With Amour, filmmaker Michael Haneke cements himself as the Master of Ordinary Horror. No Michael Myers. No paranormal activity. No elaborate contraptions of humans sewn together. Just humans being humans. Haneke terrorizes audiences with the horror of the human condition, shot with simple yet assured cinematography. Nested in the plain, repetitive existence of French and German bourgeois lifestyles, the Haneke horror machine churns out monsters of human boredom, guilt, consumption of violence, repressed desire and aging. Thus, no matter the settings of contemporary French and German bourgeois families, Haneke’s films feature direct, austere portraits of seriously scary real life issues that resonate with (although not always reaching) wide audiences. In fact, the writer-director recently told Deadline, “Absolutely Amour is a story that can take place anywhere in the Western world.”
The Palme d’Or-winning film has been deemed a masterpiece by innumerable critics. It has also been cited as “the most brutal movie of the year, maybe ever”. (Gawker) No torture in this film, however. At least, no explicit torture.
Haneke pairs two prized French actors as the central couple of Amour. Jean-Louis Trintignant and Emmanuelle Riva play Georges and Anne, retired music teachers in their eighties. They’ve just attended a piano recital of one of Anne’s pupils and Georges tells Anne how beautiful she is that night. The next morning, Anne turns catatonic during breakfast. It’s an unsettling symptom that Anne’s husband tries to ignore. But Anne’s health swiftly declines. She soon suffers a stroke. She requires constant care and attention. Georges aims for the role of dutiful husband.
Amour is 127 minutes. 120 of those minutes is, put simply, suffering on display. The intimate portrayal of paralyzing (often cruel) life events is no departure for Haneke. His debut 1989 film, The Seventh Continent was introduced to me as a film where I would “need days to recover”. The apt remark most likely applies to Amour‘s moviegoers as well. Haneke’s portrait of aging and dying is of course, uncompromising.
The departure with Amour, however, is two-fold: Haneke’s portrayal of the dynamics between humans and animals and the writer-director’s examination of an undying romantic love. In fact, using “Haneke” and “undying romantic love” in the same sentence seems to go against some kind of law. But there it is on the big screen: a Haneke film centering around the sweetness and tenderness between two people. Not to mention, Haneke also shows compassion and even desperate tenderness toward pigeons. In past Haneke productions, the animal scenes are brutal.
The lessons in Amour stand in a background of frankness concerning a partner’s role when his loved one is simply disappearing before his eyes. Issues of death, old age, paralysis, humiliation and lost of selfhood are all raised, surely. The somber subject matter’s effects on audience members is evident: the line to the women’s restroom is undoubtedly the most tearful line I’ve ever waited in. But Amour is also an exploration of the darkside of loving someone. What does “loving” someone look like when your wife is falling apart?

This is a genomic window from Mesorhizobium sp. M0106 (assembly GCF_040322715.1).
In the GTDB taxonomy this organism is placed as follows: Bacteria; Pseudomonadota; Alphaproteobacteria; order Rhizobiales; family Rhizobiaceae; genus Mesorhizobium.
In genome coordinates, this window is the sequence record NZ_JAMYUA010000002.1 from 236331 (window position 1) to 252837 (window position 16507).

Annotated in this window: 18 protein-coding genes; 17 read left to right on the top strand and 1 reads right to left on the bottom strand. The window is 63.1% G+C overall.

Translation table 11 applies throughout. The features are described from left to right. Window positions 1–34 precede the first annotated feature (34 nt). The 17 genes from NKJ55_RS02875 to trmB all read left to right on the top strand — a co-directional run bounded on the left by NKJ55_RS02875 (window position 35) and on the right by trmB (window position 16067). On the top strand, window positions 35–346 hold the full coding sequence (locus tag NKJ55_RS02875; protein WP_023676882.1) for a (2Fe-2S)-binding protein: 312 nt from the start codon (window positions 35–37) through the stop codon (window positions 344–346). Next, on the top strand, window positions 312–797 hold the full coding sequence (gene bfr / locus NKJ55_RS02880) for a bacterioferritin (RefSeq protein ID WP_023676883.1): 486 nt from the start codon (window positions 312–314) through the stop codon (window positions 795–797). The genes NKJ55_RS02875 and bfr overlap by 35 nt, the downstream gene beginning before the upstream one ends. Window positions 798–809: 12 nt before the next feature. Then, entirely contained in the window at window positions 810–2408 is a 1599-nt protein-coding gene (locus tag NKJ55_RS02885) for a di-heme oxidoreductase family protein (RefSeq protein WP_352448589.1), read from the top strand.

Fortunately for filmgoers, Amour‘s nightmare script is performed by two titans of the acting world. Jean-Louis Trintignant’s gait in the film even elevates his performance. The complex role of exhausted, mournful and devoted pragmatist is met by Trintignant’s rendition of Georges. His performance is just as memorable as Emmanuelle Riva’s. Riva turns 86 on Oscar night and is nominated for Best Actress. Some critics call her the dark horse of the race. I call her the actress who deserves the honor. For, a simple comparison of types of characters the Best Actress nominees had to play reveals that Amour‘s Anne is the most rich on a performance level. The nominees include actresses portraying a persistent, investigative CIA agent, a 6 year old child being herself, Garden State’s Sam who dances with Bradley Cooper, a mother versus a tsunami, and a woman on her deathbed. Although crude summaries of the roles deemed Best Actress-worthy by the Academy Awards, playing a dying subject (especially when portrayed in Haneke’s light) ranks in the very top of most complicated role to play as an actor. Haneke’s Anne is an actress’ award-winning role just as the case with Aronofsky’s Nina in Black Swan and Mrs. Goldfarb in Requiem for a Dream (the correct answer to 2001’s Best Actress race, won by Julia Roberts for Erin Brockovich). Point being: a woman in her decline is the stuff Oscars are made of.
Amour is up for five Academy Awards: Best Foreign Film, Best Actress, Best Director, Best Original Screenplay and Best Picture. It will take home Best Foreign Film, hopefully Best Actress and ideally Best Original Screenplay. Haneke has made masterpiece after masterpiece and zero blockbusters. His filmmaking spans over two decades. It’s time for his Academy Award and with Amour, his most mature film to date, that time is next Sunday, February 24th. Also, it’s time Hollywood called Haneke to direct blockbusters with the potential for artful profundity à la the Fifty Shades of Grey trilogy. #teamhaneke
Chani envisions a Hollywood where Daniel Day-Lewis or Michael Fassbender star as Ludwig Wittgenstein in a film based on Ray Monk’s biography, The Duty of Genius. Paul Thomas Anderson directs. Her Hollywood also casts Ezra Miller in Søren Kierkegaard’s Diary of a Seducer. Anne Hathaway stars in Gaspar Noé’s next production. HBO debuts a travel show starring Joaquin Phoenix as Freddie Quell and Tommy Wiseau as Tommy Wiseau. And Michael Haneke directs a sequel to The Seventh Continent. In 3D.
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